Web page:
Set up your new TV HAT to stream live TV from and to a Raspberry Pi, and get it working on Kodi
The latest official Raspberry Pi add-on is a must for telly addicts. The Raspberry Pi TV HAT enables any Raspberry Pi (with 40‑pin GPIO) to decode live digital TV signals and stream them to remote devices – such as another Pi, computer, or even a smartphone. The TV HAT’s built-in Sony CXD2880 tuner supports DVB-T2 and DVB-T standards (Freeview in the UK), so you can watch all your favourite channels. Here we show you how to set it up, and even use it to turn a Pi into an all‑in-one TV/PVR.
Insert the thin end of the supplied silver RF cable adapter into the gold connector on the side of the TV HAT. Take the supplied 40-pin header and insert its pins into the holes in the underside of the TV HAT – not into the black female header on the top! Mount the TV HAT on the Pi, with the RF adapter at the microSD card slot end. To make it secure, you can screw it in using the supplied stand-offs.
Connect a coaxial RF cable from a TV aerial socket to the RF adapter on the TV HAT. You’ll need decent digital terrestrial TV (Freeview in the UK) reception for the tuner to work. With Raspbian Stretch installed on its microSD card, turn on the Raspberry Pi – a green LED will light on the TV HAT.
We need to install a back-end TV service to stream video: we’ll use Tvheadend. To install it, open a Terminal window and enter:
sudo apt-get update
sudo apt-get install tvheadend
It takes a few minutes for Tvheadend to install, so you may want to go and make a cup of tea. Once installed, a package configuration screen will appear and you’ll be prompted to enter a Tvheadend administrator user name. For simplicity’s sake, enter kodi for this, then also enter kodi for the password – you can always change it later if you prefer. You’re now ready to log in from another device.
Now that Tvheadend is running, you can access it from another computer (possibly a second Raspberry Pi). In a web browser, enter this address: http://raspberrypi.local:9981/extjs.html.
If that doesn’t resolve, use the Pi’s IP address instead, followed by :9981/extjs.html. Log in using kodi for both the user name and password. A configuration wizard will appear, enabling you to choose the TV network type and transmitter.
In the configuration wizard’s ‘Network settings’, it should show ‘Tuner: Sony CDX2880 #0 DVB-T #0’. For the Network Type, choose ‘DVB-T Network’. For predefined muxes, select your local transmitter: for example, ours was uk-Rowridge. Upon clicking Save & Next, it’ll start scanning for muxes and services (channels). After it reaches 100%, tick all three boxes (Map all services, Create provider tags, Create network tags) and an electronic programme guide (EPG) will appear.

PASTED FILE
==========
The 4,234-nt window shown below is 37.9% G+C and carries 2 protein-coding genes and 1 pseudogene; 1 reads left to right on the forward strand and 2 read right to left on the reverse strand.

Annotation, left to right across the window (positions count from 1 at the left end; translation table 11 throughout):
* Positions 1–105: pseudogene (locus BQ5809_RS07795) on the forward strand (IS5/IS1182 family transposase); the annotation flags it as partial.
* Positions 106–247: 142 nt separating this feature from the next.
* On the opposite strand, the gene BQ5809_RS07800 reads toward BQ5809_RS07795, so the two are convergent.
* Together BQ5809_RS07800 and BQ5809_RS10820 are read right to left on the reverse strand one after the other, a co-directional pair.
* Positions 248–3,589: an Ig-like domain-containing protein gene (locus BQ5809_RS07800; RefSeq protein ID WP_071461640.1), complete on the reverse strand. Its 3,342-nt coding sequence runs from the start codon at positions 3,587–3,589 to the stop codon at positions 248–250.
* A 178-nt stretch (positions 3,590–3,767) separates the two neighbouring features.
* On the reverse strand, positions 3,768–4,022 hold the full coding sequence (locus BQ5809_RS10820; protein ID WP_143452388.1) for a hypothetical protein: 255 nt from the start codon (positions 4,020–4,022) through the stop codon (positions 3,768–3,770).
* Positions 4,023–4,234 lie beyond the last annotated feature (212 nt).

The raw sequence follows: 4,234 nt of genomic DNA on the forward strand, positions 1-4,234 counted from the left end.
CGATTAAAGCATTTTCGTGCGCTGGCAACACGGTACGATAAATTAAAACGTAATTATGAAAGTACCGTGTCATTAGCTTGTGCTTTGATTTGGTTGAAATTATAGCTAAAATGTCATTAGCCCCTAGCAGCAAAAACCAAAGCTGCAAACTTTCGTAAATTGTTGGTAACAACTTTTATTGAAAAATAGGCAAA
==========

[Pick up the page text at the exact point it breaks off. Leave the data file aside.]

You can now watch live TV streamed from the TV HAT in your browser. In the EPG, click the TV icon to the left of any programme to show it in a window, which you can expand to full-screen. There are also options to schedule and record shows – use the Help option for more details.
As well as using a web browser, you can view the TV stream from a variety of clients, including Kodi, omxplayer, VLC, and smartphone apps – you can find a full list on the Tvheadend website.
The live TV stream from the TV HAT can be accessed in the Kodi media player, most easily by using the LibreELEC OS on a Raspberry Pi. Install the Tvheadend client by selecting Add-ons > Install from repository > PVR clients > Tvheadend HTSP Client.
In addition, using LibreELEC, it’s possible to set up both the Tvheadend client and server on the same Raspberry Pi – a Pi 2, 3, or 3B+ is recommended – for an all-in-one TV/PVR device. To do so, select Add‑ons > Install from repository > Services > Tvheadend Server 4.2, and install it. Access it from another computer using the IP address followed by :9981 and set it up as in Configure TV network above. You can then access it from within LibreELEC (with the Tvheadend client installed) by selecting the main ‘TV’ option.
To make TV recordings, you’ll need to create a recordings folder on a connected USB stick or hard drive – navigate to it in File Manager, right-click, and select ‘Make new folder’). Then, in the web interface on a remote computer, go to Configuration > Recordings and set the recording system path to var/media/[your_drive_name]/recordings.